Action Against Bullying: guidance for parents

The College has both planned and programmed as well as adhoc methods of educating students about bullying and, in support of our College ethos, about the importance of collective responsibility. We have led a clear drive to address increasing levels of unkindness in society which we see in the way people, and young people, treat each other. Despite this factor the consistently overwhelming feedback from the majority of parents, staff and students remains that young people feel safe in College. This is unlikely to be work that can ever be seen as ‘finished’, however, we are determined.

Everyone has their own levels of resilience at different times and perceptions may vary. It is normal that we will not like everyone or that some people will not like us.  What will always be of utmost importance to us however, is that our students feel safe and happy at College. If you are concerned about your child’s general levels of wellbeing, please contact College and use the guidance online:

We view this as a collective effort, both College and parents can work together to remind students of the following:

Understanding what is meant by bullying

However, bullying can happen anywhere to anyone. It is important to understand what is meant by ‘bullying’ this is also set out clearly for students on the linked page here:

  • It is not disagreements between friends or not liking someone. It is not being left out of one event, being looked at or accidental encounters in busy areas.
  • It is usually defined as repeated and sustained behaviour over time which is intended to hurt someone either emotionally or physically.

Parents can help: We can support as adults by encouraging kindness. What may seem like “banter” to one person may be hurtful and upsetting to another. Once or twice is not bullying but sustained over time it is damaging and unacceptable. Modelling calm, kind behaviours and language in how we as adults engage, shows that we can resolve disagreements or differences positively.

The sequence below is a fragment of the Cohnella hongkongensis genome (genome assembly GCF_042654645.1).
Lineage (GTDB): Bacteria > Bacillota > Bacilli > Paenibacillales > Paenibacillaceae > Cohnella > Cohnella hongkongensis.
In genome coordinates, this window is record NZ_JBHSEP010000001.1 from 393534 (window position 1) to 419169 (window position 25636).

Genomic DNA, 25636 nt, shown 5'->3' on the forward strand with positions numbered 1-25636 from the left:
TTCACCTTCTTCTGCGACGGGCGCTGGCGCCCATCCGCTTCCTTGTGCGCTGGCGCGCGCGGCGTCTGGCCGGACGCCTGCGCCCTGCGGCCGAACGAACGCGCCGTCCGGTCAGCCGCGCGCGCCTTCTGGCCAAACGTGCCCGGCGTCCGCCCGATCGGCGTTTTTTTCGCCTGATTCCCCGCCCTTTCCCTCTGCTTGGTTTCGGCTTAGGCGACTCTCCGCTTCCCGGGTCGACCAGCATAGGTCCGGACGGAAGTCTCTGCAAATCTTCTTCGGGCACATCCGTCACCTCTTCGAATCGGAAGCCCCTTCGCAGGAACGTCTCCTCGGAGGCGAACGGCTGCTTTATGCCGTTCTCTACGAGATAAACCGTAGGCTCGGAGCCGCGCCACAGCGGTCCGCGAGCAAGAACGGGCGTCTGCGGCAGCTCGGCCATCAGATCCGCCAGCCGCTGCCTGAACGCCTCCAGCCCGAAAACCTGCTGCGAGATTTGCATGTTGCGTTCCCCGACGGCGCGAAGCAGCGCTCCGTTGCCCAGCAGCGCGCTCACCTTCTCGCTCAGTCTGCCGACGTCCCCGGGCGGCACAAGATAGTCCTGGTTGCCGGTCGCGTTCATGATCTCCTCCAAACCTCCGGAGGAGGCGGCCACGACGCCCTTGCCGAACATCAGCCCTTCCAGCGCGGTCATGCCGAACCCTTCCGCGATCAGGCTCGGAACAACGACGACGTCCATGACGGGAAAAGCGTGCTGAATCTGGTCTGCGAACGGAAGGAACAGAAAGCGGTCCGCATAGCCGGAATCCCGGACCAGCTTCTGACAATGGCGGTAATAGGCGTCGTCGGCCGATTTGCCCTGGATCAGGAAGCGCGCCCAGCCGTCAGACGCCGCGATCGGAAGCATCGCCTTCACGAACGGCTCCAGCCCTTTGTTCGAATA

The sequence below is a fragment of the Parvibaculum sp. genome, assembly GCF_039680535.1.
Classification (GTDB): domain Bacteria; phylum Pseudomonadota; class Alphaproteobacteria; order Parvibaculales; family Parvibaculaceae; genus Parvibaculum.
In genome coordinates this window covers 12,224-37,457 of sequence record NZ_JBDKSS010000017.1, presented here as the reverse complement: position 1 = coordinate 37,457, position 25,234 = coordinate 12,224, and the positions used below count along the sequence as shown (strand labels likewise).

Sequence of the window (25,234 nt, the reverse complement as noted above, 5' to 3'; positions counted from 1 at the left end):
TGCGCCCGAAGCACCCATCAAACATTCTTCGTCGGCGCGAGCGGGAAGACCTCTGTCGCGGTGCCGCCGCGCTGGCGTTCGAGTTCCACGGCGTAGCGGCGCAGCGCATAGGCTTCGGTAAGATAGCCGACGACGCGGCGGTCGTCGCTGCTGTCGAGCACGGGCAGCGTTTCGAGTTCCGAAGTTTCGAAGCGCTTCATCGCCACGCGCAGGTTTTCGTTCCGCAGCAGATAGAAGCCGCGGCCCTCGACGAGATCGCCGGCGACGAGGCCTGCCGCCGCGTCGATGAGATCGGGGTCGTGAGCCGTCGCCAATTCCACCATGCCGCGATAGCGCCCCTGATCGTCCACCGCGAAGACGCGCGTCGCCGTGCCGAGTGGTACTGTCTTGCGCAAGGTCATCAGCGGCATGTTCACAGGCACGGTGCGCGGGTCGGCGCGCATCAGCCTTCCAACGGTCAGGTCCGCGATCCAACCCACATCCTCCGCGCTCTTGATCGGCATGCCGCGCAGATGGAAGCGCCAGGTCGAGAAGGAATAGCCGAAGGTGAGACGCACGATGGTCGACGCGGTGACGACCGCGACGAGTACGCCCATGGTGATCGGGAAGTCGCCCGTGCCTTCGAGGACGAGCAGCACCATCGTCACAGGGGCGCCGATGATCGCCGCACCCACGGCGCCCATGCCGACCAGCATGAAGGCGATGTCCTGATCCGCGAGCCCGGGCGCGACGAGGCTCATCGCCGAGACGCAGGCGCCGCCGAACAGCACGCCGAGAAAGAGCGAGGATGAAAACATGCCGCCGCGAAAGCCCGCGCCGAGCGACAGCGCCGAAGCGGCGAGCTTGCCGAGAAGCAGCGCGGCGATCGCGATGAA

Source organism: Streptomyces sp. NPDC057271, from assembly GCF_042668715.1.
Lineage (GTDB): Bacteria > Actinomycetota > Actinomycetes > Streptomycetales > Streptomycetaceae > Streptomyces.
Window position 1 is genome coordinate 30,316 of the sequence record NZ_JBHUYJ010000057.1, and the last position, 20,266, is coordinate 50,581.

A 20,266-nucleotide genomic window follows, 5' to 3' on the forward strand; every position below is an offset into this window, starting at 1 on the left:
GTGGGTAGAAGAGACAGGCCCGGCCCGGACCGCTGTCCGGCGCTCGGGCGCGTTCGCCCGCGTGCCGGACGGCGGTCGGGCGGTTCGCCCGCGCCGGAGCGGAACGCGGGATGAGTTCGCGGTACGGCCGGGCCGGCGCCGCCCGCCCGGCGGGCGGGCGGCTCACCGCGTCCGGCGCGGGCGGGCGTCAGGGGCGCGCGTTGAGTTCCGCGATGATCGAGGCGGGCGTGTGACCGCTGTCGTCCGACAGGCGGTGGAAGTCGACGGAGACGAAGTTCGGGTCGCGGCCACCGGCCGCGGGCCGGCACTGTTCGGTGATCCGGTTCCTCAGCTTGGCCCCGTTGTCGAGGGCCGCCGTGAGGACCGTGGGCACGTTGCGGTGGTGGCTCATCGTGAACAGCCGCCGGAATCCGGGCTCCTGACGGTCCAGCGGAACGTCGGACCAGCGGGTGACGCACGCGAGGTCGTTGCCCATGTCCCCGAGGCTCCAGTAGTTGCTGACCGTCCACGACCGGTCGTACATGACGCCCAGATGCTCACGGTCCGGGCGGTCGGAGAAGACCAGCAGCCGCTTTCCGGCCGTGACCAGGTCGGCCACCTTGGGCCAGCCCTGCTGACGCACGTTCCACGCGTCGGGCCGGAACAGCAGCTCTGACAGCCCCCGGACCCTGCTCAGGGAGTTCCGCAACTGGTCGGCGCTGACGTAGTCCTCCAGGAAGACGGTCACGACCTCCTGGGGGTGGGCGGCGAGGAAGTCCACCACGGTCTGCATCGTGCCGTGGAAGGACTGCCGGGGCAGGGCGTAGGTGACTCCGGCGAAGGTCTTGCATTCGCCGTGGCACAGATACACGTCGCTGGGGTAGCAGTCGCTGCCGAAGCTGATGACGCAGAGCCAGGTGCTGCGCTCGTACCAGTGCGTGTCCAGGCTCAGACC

Safe and sensible use of social media

The need to think carefully about what we write, share and read is covered extensively in PHSE and other lessons in College. Filtering helps to a great extent but does not prevent unsupervised access on phones out of College. More on our online safety provision can be found here:

Parents can help: We have frequently shared guidance on supervising and monitoring young peoples use of their phones and apps. Specific Information is available on our Online Safety website page. Regular monitoring and discussion encourages safe boundaries, can moderate language and access to inappropriate sites or content; it is a subtle barrier to know that adults may see what they say online and the group chats they are in. Parents can also help by modelling a kind and moderate use of social media as adults.

The need to report

We log all reported issues on a range from “unkind language or physicality” to “bullying behaviours”. These logs are then substantiated with available supporting information (necessary to prevent false reporting) building up a picture over time. Whilst every child should be allowed the chance to correct and improve their actions, repeated patterns of unkind behaviour will not go without serious sanction.

Parents can help: Without logging or necessary information, we cannot act on issues we do not know about or are unable to evidence, this absolutely does not mean we do not care or do not wish to respond. Please encourage your child to report so they can be assured of a supportive response. We may not always be able to act on events that take place out of school but will always support as far as we can.

Working together

As parents, and as adults who work with young people, it is always upsetting to see our children hurt or distressed. Our ability to work collectively together to understand and help them navigate issues is important. It also helps College to act decisively and firmly against the minority who persistently pursue unacceptable and unpleasant ways of behaving with others.

There is a process that has to be applied to be able to manage instances of bullying effectively. It has to be fair to all parties and thorough. It must rely on facts and balance, not rumour or supposition.

It is important that all adults involved work positively, constructively and honestly together to make this as efficient and effective as possible. Please do note the expectations set by leaders and governors of communication with our hard-working professionals. The safety and happiness of our students is our shared priority best protected when we work together.